Many of you hardcore Oscar fans are well aware of Kris Tapley's blog and the fantastic amount of year-round commentary, reviews and film news it provides.  Kris has spend the last six years fashioning In Contention into one of the most respected film blogs on the web.  Along with regular contributors Guy Lodge and Gerard Kennedy, In Contention has provided awards season and film coverage from across the globe standing by HitFix's own efforts at Cannes, Comic-Con, Telluride and more.  

A fellow and longstanding member of MCN's "Gurus of Gold," Tapley is one of the smartest and level-headed awards season pundits on the scene.  He has a keen strategic eye for recognizing what the Academy will go for or not go for.  He also happens to have a great overall taste in movies (and not to mention a wry sense of humor fairly evident in his writing).   London-based Lodge is an impressive film critic and writer who brings a unique perspective from the other side of the pond.  Tapley and Lodge are the sort of engaging and conversation starting voices we've worked hard to recruit at HitFix.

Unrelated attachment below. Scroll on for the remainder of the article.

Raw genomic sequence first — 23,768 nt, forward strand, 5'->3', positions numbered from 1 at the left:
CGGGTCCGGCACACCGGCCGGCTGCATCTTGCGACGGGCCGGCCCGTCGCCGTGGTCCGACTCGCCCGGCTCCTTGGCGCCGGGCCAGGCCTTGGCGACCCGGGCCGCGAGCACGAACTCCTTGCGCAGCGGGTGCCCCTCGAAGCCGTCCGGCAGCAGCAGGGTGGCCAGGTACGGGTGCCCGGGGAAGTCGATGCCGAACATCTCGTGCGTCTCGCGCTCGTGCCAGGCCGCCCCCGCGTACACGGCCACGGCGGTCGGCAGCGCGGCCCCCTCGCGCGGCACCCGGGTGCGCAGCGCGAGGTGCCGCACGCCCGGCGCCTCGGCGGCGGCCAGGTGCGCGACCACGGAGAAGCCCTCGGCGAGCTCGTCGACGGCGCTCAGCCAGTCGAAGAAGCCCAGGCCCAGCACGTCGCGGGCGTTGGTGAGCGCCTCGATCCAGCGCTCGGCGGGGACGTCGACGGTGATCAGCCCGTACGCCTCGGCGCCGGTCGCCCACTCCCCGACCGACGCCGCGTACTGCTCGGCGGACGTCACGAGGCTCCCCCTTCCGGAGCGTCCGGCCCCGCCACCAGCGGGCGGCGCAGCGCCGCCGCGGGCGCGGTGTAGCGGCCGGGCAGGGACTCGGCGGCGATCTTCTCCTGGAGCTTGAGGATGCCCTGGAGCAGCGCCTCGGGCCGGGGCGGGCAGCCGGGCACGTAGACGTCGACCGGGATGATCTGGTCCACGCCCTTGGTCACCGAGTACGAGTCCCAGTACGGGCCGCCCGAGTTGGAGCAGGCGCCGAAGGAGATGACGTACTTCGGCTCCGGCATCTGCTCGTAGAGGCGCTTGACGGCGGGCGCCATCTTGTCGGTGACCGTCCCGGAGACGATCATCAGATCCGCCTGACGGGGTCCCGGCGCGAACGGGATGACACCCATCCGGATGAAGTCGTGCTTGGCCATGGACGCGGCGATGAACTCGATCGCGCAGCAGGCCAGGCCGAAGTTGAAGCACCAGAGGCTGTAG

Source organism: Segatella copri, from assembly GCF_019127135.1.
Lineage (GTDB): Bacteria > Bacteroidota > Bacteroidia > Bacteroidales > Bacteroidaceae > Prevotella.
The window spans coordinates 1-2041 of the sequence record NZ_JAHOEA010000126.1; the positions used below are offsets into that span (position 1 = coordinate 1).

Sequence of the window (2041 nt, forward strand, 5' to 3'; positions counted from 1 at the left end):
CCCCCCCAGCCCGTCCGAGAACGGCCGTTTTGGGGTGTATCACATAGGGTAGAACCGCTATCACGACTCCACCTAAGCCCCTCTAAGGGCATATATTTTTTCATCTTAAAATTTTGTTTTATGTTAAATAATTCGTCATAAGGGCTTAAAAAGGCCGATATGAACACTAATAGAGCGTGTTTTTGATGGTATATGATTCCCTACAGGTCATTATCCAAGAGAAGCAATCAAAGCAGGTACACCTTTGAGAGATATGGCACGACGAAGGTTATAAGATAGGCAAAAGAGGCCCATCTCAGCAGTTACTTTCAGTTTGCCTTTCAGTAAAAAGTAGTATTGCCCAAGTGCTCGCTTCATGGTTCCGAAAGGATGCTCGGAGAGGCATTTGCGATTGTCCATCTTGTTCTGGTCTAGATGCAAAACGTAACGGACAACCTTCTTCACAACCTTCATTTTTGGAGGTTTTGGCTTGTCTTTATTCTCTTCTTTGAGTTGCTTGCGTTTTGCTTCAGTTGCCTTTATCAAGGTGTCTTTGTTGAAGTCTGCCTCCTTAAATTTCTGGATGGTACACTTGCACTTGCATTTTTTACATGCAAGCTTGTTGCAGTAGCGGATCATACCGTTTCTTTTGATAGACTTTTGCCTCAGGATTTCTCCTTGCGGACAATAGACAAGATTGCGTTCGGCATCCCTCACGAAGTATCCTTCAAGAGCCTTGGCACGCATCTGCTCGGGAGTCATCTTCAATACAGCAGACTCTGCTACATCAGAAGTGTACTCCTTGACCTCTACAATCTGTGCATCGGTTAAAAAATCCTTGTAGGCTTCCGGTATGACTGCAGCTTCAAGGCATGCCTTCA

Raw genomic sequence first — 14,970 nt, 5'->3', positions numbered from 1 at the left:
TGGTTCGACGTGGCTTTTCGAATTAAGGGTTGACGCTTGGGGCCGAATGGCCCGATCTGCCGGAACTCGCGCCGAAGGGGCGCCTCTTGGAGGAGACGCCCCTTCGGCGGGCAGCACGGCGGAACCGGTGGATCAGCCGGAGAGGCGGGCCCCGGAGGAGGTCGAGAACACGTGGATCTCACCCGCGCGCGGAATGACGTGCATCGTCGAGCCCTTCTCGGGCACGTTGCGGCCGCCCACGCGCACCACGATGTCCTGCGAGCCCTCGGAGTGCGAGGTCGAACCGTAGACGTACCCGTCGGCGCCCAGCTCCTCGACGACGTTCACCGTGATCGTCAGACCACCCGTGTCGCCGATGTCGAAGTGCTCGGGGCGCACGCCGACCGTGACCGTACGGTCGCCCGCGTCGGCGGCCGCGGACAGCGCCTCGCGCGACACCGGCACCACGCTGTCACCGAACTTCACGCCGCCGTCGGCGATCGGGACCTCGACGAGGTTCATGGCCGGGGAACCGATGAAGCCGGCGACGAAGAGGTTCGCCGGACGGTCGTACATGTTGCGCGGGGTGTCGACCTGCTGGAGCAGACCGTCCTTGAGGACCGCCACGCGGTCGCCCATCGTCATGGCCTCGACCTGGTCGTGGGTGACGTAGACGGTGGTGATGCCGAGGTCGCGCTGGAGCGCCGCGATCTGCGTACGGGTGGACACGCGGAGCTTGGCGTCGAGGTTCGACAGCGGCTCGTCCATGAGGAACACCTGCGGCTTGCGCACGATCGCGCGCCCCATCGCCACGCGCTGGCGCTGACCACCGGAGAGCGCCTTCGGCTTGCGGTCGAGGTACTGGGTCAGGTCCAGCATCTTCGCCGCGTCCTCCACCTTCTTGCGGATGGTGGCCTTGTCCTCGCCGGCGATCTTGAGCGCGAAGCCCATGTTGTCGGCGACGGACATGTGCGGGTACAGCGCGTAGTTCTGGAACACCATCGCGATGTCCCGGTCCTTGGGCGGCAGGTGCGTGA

The great thing about this new partnership is that Awards Campaign isn't going away. The combined talents of both blogs will allow a unique and indepth perspective of awards season we believe you just can't get anywhere else. If something is happening during awards season you're going to hear about it on HitFix.  It's that simple.

So, whether you've been a fan of myself or Drew McWeeny on the film side; Dan Fienberg, Alan Sepinwall or Liane Bonin Starr on the TV front or Melinda Newman or Katie Hasty on the music beat, we all hope you'll give Tapley and his team a warm welcome when In Contention officially moves into its HitFix digs next week.

Kris has a tongue-in-cheek saying on In Contention. "No one needs awards season coverage this deep…"  Well ladies and gentlemen, it just got much deeper.

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<p>George Clooney at the press conference for &quot;The Descendants&quot; at the 2011 Toronto Film&nbsp;Festival.</p>

George Clooney at the press conference for "The Descendants" at the 2011 Toronto Film Festival.

Credit: AP Photo/The Canadian Press, Chris Young